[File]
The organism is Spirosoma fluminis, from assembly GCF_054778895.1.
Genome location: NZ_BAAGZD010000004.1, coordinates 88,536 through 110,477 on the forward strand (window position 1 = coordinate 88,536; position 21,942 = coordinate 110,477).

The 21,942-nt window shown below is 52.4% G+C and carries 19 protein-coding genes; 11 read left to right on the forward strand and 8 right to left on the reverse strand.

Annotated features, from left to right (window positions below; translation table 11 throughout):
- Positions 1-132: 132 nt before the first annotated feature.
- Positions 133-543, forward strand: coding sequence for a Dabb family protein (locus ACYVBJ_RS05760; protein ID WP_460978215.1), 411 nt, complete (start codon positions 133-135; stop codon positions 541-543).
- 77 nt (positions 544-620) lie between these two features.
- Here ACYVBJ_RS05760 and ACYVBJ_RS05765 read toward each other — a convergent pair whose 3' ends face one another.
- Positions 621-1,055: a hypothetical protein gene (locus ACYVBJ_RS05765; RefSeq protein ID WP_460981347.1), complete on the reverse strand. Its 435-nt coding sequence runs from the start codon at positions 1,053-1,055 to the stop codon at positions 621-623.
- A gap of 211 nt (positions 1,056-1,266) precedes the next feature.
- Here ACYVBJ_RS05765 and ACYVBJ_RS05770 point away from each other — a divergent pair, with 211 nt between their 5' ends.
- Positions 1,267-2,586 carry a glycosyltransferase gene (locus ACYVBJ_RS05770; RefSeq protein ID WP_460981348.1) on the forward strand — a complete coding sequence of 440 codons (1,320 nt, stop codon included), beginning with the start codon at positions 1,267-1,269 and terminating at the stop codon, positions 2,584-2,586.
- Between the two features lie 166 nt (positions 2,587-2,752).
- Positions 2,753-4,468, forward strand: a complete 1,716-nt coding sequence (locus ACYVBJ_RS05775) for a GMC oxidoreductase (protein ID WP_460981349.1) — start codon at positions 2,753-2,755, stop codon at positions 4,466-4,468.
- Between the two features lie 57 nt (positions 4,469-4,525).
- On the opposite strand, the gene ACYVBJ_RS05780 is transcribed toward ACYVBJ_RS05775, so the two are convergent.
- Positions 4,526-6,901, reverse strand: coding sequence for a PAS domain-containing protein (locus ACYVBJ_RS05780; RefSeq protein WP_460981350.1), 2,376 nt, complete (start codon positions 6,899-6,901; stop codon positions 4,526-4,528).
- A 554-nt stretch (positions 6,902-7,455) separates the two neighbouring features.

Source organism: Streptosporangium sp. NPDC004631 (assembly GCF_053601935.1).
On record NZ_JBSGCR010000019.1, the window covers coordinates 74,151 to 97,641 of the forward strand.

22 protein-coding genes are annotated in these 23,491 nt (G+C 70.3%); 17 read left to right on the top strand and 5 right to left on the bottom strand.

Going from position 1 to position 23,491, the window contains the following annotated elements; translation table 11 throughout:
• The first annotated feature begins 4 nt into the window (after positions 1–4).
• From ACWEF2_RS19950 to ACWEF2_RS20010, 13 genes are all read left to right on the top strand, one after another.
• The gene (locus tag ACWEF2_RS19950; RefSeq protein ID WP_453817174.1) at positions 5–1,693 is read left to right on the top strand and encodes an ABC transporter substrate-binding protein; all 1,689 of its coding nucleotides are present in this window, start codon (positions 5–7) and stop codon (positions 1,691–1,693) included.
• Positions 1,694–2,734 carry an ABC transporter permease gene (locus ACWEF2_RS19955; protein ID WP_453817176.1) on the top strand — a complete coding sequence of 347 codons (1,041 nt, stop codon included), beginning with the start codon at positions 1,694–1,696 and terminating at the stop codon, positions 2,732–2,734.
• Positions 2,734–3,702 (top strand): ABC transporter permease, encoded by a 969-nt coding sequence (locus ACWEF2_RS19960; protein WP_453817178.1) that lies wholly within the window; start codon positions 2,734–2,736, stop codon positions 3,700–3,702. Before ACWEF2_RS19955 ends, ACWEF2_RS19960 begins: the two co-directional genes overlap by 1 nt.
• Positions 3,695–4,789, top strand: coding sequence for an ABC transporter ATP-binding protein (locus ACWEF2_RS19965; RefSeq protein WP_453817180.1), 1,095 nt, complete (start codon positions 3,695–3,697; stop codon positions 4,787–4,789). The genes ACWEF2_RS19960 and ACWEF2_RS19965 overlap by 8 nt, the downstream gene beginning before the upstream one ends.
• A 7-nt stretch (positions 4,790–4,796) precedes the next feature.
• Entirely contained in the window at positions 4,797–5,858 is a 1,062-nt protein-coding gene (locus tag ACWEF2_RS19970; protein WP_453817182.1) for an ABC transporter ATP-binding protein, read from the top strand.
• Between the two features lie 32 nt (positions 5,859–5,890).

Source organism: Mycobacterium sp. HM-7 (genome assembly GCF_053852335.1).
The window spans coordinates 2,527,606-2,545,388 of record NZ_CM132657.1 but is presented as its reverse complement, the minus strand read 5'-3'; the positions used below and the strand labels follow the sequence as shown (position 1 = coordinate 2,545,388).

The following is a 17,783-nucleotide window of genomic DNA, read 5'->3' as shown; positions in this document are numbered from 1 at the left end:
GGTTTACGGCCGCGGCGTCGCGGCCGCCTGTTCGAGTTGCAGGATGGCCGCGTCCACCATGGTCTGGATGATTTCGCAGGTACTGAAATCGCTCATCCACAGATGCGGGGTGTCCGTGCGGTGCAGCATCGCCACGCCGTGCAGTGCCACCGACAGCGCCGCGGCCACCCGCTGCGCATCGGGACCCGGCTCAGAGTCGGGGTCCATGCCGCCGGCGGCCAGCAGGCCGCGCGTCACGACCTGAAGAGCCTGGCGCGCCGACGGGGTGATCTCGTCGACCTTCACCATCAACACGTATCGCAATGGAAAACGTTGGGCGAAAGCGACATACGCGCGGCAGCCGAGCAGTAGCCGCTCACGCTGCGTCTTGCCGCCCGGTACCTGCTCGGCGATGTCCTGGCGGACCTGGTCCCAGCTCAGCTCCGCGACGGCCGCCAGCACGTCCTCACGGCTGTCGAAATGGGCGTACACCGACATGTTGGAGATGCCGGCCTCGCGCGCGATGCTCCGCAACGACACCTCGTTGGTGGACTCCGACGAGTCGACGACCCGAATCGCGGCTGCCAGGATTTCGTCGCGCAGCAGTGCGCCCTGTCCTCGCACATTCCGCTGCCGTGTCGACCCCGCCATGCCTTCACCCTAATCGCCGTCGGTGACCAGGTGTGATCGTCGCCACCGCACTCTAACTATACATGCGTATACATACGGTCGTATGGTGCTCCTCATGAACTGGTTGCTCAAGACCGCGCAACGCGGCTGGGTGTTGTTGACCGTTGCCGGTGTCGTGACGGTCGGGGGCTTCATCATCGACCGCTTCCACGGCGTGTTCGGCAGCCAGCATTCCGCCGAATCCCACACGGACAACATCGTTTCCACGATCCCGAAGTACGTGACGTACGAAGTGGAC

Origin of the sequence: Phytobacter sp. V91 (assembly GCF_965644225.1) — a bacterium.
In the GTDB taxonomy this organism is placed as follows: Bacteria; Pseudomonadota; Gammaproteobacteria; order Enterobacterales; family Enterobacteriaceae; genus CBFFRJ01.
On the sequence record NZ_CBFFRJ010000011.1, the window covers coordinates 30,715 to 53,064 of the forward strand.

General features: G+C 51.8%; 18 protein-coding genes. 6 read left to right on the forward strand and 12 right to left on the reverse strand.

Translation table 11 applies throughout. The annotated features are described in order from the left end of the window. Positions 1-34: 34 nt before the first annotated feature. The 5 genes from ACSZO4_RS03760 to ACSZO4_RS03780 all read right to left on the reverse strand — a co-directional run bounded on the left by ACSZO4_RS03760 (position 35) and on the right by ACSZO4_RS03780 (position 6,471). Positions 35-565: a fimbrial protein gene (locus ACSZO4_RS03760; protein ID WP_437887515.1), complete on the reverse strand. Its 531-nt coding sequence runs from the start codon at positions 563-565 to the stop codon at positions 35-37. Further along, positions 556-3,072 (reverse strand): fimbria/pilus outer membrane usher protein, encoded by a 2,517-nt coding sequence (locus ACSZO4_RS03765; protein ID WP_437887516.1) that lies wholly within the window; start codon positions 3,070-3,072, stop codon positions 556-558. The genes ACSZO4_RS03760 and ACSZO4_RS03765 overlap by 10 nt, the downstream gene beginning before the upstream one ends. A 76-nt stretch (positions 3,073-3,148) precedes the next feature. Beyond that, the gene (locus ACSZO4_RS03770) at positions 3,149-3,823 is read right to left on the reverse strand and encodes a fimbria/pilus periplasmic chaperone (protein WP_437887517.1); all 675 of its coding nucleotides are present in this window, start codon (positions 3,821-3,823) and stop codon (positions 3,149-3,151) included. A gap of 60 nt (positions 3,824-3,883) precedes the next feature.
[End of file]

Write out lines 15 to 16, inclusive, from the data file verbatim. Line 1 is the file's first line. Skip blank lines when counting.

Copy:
- Between the two features lie 57 nt (positions 4,469-4,525).
- On the opposite strand, the gene ACYVBJ_RS05780 is transcribed toward ACYVBJ_RS05775, so the two are convergent.